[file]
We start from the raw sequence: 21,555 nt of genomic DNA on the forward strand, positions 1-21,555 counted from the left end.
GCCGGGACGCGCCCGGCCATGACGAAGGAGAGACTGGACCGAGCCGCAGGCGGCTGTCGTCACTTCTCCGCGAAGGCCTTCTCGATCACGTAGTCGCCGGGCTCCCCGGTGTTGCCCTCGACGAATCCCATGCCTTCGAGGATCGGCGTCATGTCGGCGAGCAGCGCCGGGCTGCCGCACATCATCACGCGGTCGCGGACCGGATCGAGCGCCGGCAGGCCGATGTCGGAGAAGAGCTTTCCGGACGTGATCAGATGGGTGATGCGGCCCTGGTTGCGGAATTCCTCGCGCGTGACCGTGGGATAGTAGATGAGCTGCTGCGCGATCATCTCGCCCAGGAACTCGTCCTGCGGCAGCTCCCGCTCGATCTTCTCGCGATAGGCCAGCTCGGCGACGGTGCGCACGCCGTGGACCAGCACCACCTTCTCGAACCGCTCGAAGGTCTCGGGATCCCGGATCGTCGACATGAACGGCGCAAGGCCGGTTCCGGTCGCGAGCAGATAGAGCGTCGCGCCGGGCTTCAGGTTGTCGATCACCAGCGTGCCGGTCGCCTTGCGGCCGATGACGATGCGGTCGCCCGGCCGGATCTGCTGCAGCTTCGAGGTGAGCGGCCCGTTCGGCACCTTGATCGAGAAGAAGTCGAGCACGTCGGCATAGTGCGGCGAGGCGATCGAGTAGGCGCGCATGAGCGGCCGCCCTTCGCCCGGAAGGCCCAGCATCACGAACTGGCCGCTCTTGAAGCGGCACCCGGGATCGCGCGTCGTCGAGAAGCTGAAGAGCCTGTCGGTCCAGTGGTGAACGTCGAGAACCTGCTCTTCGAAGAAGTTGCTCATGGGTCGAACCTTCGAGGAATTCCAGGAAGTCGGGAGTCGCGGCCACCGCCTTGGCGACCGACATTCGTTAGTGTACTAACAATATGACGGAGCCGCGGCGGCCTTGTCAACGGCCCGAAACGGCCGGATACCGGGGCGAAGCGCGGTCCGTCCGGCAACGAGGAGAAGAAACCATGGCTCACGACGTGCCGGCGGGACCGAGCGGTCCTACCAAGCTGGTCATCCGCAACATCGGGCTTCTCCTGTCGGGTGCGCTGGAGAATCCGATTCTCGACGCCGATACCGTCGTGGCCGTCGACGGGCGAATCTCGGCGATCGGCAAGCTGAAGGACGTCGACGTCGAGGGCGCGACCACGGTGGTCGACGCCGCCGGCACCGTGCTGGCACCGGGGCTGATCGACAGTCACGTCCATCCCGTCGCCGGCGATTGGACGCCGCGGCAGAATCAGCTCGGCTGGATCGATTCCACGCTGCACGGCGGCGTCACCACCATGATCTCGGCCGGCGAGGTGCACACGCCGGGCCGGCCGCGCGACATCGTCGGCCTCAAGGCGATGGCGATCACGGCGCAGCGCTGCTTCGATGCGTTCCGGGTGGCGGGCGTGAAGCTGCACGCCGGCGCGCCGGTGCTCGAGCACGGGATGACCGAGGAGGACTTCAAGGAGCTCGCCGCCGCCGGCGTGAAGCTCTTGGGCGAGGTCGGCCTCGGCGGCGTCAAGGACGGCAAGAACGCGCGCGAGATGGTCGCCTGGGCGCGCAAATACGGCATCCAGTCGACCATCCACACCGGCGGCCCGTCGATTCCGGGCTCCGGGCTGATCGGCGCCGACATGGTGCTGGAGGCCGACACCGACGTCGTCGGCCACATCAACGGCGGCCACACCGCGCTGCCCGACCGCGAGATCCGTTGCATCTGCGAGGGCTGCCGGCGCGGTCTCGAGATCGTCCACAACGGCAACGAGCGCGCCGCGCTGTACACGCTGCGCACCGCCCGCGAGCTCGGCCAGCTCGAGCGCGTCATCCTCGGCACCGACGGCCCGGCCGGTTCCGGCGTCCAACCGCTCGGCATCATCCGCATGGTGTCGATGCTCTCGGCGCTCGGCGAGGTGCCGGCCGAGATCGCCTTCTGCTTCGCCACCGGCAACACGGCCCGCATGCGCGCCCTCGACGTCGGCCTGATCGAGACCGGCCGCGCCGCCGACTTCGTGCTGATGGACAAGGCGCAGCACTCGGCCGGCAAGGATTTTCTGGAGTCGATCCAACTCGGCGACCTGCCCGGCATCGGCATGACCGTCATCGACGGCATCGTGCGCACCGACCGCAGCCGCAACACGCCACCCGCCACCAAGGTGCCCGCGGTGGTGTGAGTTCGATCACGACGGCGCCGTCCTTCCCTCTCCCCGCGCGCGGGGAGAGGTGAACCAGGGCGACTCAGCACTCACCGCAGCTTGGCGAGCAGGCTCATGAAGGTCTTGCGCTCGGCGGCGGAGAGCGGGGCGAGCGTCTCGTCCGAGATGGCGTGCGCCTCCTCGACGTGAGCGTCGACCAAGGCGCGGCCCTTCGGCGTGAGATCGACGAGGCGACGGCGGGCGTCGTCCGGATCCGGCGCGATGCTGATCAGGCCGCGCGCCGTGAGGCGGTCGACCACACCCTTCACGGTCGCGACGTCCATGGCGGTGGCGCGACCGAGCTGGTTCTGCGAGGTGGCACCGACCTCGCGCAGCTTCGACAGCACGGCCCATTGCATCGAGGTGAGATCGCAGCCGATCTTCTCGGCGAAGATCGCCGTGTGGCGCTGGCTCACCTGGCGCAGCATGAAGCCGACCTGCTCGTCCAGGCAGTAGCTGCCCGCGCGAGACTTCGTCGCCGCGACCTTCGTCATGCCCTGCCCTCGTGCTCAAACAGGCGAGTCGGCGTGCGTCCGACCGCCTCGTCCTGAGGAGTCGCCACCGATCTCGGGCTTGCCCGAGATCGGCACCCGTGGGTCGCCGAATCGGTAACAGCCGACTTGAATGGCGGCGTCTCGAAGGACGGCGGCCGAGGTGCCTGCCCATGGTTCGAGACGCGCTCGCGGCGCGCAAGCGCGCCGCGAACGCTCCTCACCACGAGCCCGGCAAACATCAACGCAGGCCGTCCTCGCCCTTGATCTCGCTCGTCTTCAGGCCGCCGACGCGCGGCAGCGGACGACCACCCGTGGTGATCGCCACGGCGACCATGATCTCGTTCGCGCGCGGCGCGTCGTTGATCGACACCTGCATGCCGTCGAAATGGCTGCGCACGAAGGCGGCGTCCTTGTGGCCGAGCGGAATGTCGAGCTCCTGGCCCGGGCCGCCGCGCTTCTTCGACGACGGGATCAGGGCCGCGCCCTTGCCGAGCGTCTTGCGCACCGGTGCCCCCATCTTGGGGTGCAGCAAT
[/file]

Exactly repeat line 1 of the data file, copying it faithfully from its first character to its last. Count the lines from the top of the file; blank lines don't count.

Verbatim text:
We start from the raw sequence: 21,555 nt of genomic DNA on the forward strand, positions 1-21,555 counted from the left end.